Frequently Asked Questions

Here you'll find answers to common questions our clients ask; start by selecting one of the links below. If you do not see what you need, please call us or contact us online.

  1. What type of products and services do you provide?
  2. How do I go about getting an estimate from you?
  3. Do you have any tips on how to save my design files?
  4. What resolution should I save my photos and graphics at?
  5. What is a proof and why is it important that I look at it?
  6. What is the Pantone Matching System?
  7. Why do the printed colors look different from the colors on my screen?
  8. Is white considered a printing color?
  9. What file format should I use when submitting my electronic document for printing?
  10. Once I submit the documents, how long will it take to finish my job?

1) What type of products and services do you provide?

Our shop is able to handle most print- and copy-related tasks. We offer numerous products, including booklets, posters, business cards, CDs, DVDs, and just about everything else in-between! With the help of our partner websites, we can help print just about whatever you want on promotional products, all-occasion cards, apparel and accessories, and wedding invitations. Services that we offer include high quality color copying, black-and-white copying, numerous binding styles, cutting, embossing, lamination, and much more! For a full list of our products and services, feel free to check out our "Products and Services" page in the Customer Service Center section of our website.   [Back to Top]

2) How do I go about getting an estimate from you?

Since you are currently on our website, the most ideal way to get an estimate would be to use our "Request an Estimate" page. Other methods of contact can be found on our website's home page.   [Back to Top]

3) Do you have any tips on how to save my design files?

Ideally, the design files should be saved in a print-ready format. These include PDF, Illustrator EPS, and TIFF files. For instructions on how to save in these formats, please check your program's help files. If you need a program that can save or convert a file to one of these formats, please check out our Software page, which covers both online and downloadable tools.   [Back to Top]

4) What resolution should I save my photos and graphics at?

Photos and graphics that you submit should have a resolution of 300 dpi (dots per inch). Pictures and graphics pulled from the internet are often low resolution, typically 72 dpi or 96 dpi. Avoid these graphics, as they will appear pixilated and blocky when printed. Also note that you should save all photos in CMYK mode--not RGB mode--when possible. Images saved in RGB mode may not print properly. If you are unable to save your image in CYMK mode, please let us know.   [Back to Top]

5) What is a proof and why is it important that I look at it?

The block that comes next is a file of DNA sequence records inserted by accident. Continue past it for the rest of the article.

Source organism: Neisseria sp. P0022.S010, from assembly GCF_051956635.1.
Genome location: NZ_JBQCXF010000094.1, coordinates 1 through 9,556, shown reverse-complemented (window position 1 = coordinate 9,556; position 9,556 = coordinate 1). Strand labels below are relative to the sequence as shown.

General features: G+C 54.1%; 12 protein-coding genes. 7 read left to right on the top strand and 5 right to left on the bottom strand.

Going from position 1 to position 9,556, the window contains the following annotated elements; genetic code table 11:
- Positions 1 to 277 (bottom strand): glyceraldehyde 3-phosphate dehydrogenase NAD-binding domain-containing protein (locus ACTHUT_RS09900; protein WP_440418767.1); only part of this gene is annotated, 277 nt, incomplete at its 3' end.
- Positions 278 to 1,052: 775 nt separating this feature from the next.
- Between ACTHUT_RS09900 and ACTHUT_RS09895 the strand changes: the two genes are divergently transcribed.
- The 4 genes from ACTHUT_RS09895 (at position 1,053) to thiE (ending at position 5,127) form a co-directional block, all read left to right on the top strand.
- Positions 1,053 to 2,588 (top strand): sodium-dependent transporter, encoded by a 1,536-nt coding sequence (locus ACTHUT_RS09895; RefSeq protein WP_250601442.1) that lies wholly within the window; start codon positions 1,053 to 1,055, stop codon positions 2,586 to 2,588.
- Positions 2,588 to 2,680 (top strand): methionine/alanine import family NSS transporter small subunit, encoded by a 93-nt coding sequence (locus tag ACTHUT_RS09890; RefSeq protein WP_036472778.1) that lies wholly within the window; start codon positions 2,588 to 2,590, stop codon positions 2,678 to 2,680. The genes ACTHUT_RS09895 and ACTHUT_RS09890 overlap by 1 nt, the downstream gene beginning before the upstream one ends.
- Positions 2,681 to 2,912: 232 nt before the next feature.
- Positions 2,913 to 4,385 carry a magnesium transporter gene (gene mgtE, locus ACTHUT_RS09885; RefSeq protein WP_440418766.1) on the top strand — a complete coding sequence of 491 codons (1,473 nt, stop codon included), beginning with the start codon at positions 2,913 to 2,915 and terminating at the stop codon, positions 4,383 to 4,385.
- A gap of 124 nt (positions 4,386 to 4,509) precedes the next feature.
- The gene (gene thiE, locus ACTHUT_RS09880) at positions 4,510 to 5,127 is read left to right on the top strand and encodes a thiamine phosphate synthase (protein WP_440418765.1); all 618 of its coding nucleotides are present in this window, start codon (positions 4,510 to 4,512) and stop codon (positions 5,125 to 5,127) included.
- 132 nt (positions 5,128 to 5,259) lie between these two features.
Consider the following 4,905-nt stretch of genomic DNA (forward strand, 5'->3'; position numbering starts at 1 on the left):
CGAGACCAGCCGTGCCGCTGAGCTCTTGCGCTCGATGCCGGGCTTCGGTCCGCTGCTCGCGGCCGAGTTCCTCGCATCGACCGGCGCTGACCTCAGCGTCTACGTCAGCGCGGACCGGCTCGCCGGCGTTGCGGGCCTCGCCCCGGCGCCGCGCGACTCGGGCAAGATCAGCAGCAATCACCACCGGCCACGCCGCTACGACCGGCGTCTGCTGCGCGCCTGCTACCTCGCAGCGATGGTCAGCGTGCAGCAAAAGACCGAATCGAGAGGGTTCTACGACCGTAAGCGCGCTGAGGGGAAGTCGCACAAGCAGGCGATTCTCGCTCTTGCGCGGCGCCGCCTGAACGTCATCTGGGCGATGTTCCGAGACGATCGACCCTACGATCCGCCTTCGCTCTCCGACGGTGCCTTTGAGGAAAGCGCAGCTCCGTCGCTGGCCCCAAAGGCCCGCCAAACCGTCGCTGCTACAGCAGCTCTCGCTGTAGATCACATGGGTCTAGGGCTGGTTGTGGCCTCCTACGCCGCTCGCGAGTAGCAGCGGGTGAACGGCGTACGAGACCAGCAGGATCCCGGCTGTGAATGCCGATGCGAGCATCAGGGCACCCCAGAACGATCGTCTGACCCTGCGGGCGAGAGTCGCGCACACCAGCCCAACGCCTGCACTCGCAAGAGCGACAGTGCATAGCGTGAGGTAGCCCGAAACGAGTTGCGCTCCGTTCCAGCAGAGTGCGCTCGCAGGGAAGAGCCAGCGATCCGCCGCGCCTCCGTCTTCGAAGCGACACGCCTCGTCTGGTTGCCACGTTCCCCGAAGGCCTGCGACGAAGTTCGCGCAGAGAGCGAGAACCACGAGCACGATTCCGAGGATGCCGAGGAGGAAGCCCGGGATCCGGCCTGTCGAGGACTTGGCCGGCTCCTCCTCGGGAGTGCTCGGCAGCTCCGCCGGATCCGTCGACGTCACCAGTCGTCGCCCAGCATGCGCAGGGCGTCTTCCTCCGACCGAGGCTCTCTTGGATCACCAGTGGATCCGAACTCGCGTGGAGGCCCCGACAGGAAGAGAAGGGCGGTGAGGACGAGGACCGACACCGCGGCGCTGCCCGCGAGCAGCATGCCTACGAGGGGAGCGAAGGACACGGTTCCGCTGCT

In printing terms, a proof is a one-off copy of your document after all modifications and printing setup processes have been completed. It is your last and best opportunity to make sure that the print job comes out the way you want. By carefully inspecting the proof, you can help us assure an accurate, flawless delivery of your print job on the first run.  [Back to Top]

6) What is the Pantone Matching System?

The Pantone Matching System (PMS) is a color reproduction standard in which colors all across the spectrum are each identified by a unique, independent number. The use of PMS allows us to precisely match colors and maintain color consistency throughout the printing process.  [Back to Top]

7) Why do the printed colors look different from the colors on my screen?

In short, printers and monitors produce colors in different ways. Monitors use the RGB (red, green, blue) color model, which usually supports a wider spectrum of colors. Printers use the CMYK (cyan, magenta, yellow, black) color model, which can reproduce most—but not all—of the colors in the RGB color model. Depending on the equipment used, CMYK generally matches 85–90% of the colors in the RGB model. When a color is selected from the RGB model that is out of the range of the CMYK model, the application chooses what it thinks is the closest color that will match. Programs like Adobe Photoshop will allow you to choose which color will be replaced. Others may not.  [Back to Top]

8) Is white considered a printing color?

Not typically. Because white is the default color of paper, it is simply recognized as the absence of any ink. However, when using colored paper, white ink may be used if any text or graphic requires it.  [Back to Top]

9) What file format should I use when submitting my electronic document for printing?

PDF (Portable Document Format) is the most common and preferred file format for submitting digital documents. With the installation of a PDF print driver on your computer, virtually any program can generate a PDF file suitable for printing. Both commercial and free PDF print drivers are available online for download from different sources. If you need a program that can save or convert a file to a PDF, please check out our Software page, which covers both online and downloadable tools.  [Back to Top]

10) Once I submit the documents, how long will it take to finish my job?

Simple jobs are often completed in less than an hour. Some jobs, however, may take several days to complete depending on their complexity and size. We always strive to provide an accurate estimate of the turnaround time for each job we do. And we’ll always work with you to find ways to complete your project when you need it.  [Back to Top]